On the other hand, the processes underway since early January testify to the fact that the “concentration” on the Armenian-Turkish issues is coming to its end, after which PACE will have no restrictions in terms of working with Armenia. After that, if PACE suddenly retreats—using some excuse or another—from the current political prisoners in the Republic of Armenia, from their stern positions to reveal the circumstances surrounding the events of March 1, and postpone future visits and deliberations at monitoring sessions, it will become obvious that the price for the Armenian-Turkish relations and the resolution of the Nagorno Karabagh issue are the 15 political prisoners now detained in prisons and that the deal has been made under the high auspices of the Council of Europe.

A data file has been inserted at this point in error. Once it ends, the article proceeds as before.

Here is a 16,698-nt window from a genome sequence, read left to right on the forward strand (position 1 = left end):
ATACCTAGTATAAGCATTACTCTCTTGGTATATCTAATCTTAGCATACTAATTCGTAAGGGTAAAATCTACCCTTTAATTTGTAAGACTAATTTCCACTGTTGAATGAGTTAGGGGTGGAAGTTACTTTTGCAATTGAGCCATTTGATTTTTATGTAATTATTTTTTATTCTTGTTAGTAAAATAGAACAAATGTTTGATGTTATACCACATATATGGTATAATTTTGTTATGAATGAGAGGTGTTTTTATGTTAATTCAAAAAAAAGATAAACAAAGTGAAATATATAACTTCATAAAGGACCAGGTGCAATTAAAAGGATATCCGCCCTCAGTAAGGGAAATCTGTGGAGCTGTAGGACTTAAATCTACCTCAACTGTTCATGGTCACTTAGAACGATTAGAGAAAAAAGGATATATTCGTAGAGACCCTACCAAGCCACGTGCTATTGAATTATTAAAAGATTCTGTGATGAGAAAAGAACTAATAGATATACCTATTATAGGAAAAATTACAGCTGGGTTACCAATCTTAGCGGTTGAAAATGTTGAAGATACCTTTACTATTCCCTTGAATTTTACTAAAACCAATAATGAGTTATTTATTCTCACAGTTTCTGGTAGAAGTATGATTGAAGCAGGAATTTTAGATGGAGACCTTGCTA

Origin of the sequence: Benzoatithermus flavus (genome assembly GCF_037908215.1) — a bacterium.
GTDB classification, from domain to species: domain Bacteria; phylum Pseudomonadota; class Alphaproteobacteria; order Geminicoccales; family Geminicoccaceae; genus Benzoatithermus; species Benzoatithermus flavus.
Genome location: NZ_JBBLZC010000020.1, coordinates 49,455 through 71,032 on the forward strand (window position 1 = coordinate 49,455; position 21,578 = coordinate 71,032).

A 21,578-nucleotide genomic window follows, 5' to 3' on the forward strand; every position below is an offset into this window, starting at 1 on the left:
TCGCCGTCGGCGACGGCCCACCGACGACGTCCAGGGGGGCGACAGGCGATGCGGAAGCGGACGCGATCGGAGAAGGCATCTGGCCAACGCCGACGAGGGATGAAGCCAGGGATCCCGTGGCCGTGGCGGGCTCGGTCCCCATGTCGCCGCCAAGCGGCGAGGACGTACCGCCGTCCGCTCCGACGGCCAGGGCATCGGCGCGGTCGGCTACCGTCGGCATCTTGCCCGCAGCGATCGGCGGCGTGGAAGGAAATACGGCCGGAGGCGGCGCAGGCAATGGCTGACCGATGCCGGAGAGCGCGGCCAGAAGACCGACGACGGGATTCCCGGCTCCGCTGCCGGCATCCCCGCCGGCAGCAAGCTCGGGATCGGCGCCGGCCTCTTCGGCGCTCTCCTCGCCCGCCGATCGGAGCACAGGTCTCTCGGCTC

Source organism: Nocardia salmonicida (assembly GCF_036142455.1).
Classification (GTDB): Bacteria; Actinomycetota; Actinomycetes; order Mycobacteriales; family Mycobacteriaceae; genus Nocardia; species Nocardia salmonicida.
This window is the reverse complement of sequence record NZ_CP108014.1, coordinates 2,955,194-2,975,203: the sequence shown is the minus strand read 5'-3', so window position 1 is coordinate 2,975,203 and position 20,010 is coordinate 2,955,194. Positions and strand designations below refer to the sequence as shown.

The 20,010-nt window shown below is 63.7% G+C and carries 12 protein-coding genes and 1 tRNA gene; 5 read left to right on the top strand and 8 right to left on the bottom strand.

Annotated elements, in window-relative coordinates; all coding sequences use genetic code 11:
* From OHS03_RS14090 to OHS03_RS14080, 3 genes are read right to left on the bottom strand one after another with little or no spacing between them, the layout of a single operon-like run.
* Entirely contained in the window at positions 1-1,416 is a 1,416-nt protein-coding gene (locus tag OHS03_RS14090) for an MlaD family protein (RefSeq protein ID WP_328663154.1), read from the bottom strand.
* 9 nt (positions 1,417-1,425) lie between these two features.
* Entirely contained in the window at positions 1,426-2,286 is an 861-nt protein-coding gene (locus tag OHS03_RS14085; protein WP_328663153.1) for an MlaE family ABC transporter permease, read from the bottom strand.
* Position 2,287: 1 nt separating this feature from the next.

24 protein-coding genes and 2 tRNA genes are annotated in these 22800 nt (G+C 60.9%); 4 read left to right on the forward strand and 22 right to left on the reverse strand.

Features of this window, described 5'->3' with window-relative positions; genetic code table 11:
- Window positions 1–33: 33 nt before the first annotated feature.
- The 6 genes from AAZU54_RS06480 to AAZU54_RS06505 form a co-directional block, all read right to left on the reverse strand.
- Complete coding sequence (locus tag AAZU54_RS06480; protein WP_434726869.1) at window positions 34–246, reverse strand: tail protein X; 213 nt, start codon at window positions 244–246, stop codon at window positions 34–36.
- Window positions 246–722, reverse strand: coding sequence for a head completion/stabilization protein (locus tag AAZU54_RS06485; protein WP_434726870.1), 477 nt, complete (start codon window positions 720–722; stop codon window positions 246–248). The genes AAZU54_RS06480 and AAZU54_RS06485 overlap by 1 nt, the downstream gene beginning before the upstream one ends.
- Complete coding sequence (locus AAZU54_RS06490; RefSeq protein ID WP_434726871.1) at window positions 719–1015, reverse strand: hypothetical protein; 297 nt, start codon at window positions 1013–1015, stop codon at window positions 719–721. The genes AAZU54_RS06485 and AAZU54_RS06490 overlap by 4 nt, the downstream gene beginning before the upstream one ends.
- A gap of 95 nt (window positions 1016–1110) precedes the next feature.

Confidential Report to be Discussed HZH Article Here

At its upcoming session on January 24, PACE’s Monitoring Committee will examine the confidential report on Armenia, presented by co-rapporteurs John Prescott and Georges Colombier at the preceding session.
Let us remind you that the preceding session of PACE’s Monitoring Committee held in Paris on December 17 had become somewhat scandalous. First, the issue of our country had entered the agenda quite unexpectedly, and it was announced that the well-known report of Nikoyan’s committee was to be examined. But on the day of the session, the co-rapporteurs for our country failed to appear, with some inane excuses, making it impossible to examine the issue.